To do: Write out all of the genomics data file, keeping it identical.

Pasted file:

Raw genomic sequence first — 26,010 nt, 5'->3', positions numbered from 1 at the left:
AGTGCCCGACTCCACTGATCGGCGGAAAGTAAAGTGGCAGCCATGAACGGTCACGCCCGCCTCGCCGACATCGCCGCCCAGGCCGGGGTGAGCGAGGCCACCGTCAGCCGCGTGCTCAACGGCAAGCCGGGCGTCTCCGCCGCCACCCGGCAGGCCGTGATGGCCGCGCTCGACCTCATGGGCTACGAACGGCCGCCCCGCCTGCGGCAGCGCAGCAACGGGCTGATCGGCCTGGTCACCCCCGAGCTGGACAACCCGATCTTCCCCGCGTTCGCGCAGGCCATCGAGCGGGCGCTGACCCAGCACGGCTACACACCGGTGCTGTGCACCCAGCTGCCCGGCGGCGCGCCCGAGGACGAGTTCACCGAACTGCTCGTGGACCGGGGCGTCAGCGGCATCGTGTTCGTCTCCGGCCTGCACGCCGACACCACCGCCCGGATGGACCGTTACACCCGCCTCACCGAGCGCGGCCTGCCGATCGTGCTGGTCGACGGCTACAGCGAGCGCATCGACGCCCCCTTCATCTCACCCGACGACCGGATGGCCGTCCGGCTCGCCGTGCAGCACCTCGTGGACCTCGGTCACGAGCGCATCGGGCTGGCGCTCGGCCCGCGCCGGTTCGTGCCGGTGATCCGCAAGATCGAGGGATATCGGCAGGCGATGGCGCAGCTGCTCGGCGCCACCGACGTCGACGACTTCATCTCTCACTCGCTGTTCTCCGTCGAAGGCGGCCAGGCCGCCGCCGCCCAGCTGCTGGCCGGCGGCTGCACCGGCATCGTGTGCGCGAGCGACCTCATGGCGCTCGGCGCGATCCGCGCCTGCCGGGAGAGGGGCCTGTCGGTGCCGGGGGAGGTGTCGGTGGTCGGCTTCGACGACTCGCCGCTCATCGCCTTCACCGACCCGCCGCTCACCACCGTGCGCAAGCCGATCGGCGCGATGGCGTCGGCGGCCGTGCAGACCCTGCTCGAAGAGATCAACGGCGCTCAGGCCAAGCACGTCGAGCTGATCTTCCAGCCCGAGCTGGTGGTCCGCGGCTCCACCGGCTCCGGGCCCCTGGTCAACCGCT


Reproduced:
Raw genomic sequence first — 26,010 nt, 5'->3', positions numbered from 1 at the left:
AGTGCCCGACTCCACTGATCGGCGGAAAGTAAAGTGGCAGCCATGAACGGTCACGCCCGCCTCGCCGACATCGCCGCCCAGGCCGGGGTGAGCGAGGCCACCGTCAGCCGCGTGCTCAACGGCAAGCCGGGCGTCTCCGCCGCCACCCGGCAGGCCGTGATGGCCGCGCTCGACCTCATGGGCTACGAACGGCCGCCCCGCCTGCGGCAGCGCAGCAACGGGCTGATCGGCCTGGTCACCCCCGAGCTGGACAACCCGATCTTCCCCGCGTTCGCGCAGGCCATCGAGCGGGCGCTGACCCAGCACGGCTACACACCGGTGCTGTGCACCCAGCTGCCCGGCGGCGCGCCCGAGGACGAGTTCACCGAACTGCTCGTGGACCGGGGCGTCAGCGGCATCGTGTTCGTCTCCGGCCTGCACGCCGACACCACCGCCCGGATGGACCGTTACACCCGCCTCACCGAGCGCGGCCTGCCGATCGTGCTGGTCGACGGCTACAGCGAGCGCATCGACGCCCCCTTCATCTCACCCGACGACCGGATGGCCGTCCGGCTCGCCGTGCAGCACCTCGTGGACCTCGGTCACGAGCGCATCGGGCTGGCGCTCGGCCCGCGCCGGTTCGTGCCGGTGATCCGCAAGATCGAGGGATATCGGCAGGCGATGGCGCAGCTGCTCGGCGCCACCGACGTCGACGACTTCATCTCTCACTCGCTGTTCTCCGTCGAAGGCGGCCAGGCCGCCGCCGCCCAGCTGCTGGCCGGCGGCTGCACCGGCATCGTGTGCGCGAGCGACCTCATGGCGCTCGGCGCGATCCGCGCCTGCCGGGAGAGGGGCCTGTCGGTGCCGGGGGAGGTGTCGGTGGTCGGCTTCGACGACTCGCCGCTCATCGCCTTCACCGACCCGCCGCTCACCACCGTGCGCAAGCCGATCGGCGCGATGGCGTCGGCGGCCGTGCAGACCCTGCTCGAAGAGATCAACGGCGCTCAGGCCAAGCACGTCGAGCTGATCTTCCAGCCCGAGCTGGTGGTCCGCGGCTCCACCGGCTCCGGGCCCCTGGTCAACCGCT